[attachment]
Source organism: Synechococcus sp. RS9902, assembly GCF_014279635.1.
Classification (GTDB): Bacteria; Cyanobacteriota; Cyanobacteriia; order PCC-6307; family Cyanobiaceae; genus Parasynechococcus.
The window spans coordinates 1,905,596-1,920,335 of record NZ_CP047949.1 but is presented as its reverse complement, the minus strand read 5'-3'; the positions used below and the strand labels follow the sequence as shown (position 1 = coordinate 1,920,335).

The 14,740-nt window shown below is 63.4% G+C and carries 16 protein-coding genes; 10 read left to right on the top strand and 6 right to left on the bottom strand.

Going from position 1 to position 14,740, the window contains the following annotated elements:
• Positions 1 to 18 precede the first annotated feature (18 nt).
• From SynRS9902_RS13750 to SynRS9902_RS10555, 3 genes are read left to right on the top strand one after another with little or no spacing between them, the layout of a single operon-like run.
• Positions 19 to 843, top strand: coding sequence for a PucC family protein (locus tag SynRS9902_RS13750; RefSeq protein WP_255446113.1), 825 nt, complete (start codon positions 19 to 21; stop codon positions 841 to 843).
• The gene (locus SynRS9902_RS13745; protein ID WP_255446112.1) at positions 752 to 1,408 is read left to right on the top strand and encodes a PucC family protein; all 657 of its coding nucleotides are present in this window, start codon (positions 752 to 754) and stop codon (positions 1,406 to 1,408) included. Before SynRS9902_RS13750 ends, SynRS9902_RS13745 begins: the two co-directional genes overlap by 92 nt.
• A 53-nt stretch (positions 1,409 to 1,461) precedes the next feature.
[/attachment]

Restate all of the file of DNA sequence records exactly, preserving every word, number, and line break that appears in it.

Source organism: Synechococcus sp. RS9902, assembly GCF_014279635.1.
Classification (GTDB): Bacteria; Cyanobacteriota; Cyanobacteriia; order PCC-6307; family Cyanobiaceae; genus Parasynechococcus.
The window spans coordinates 1,905,596-1,920,335 of record NZ_CP047949.1 but is presented as its reverse complement, the minus strand read 5'-3'; the positions used below and the strand labels follow the sequence as shown (position 1 = coordinate 1,920,335).

The 14,740-nt window shown below is 63.4% G+C and carries 16 protein-coding genes; 10 read left to right on the top strand and 6 right to left on the bottom strand.

Going from position 1 to position 14,740, the window contains the following annotated elements:
• Positions 1 to 18 precede the first annotated feature (18 nt).
• From SynRS9902_RS13750 to SynRS9902_RS10555, 3 genes are read left to right on the top strand one after another with little or no spacing between them, the layout of a single operon-like run.
• Positions 19 to 843, top strand: coding sequence for a PucC family protein (locus tag SynRS9902_RS13750; RefSeq protein WP_255446113.1), 825 nt, complete (start codon positions 19 to 21; stop codon positions 841 to 843).
• The gene (locus SynRS9902_RS13745; protein ID WP_255446112.1) at positions 752 to 1,408 is read left to right on the top strand and encodes a PucC family protein; all 657 of its coding nucleotides are present in this window, start codon (positions 752 to 754) and stop codon (positions 1,406 to 1,408) included. Before SynRS9902_RS13750 ends, SynRS9902_RS13745 begins: the two co-directional genes overlap by 92 nt.
• A 53-nt stretch (positions 1,409 to 1,461) precedes the next feature.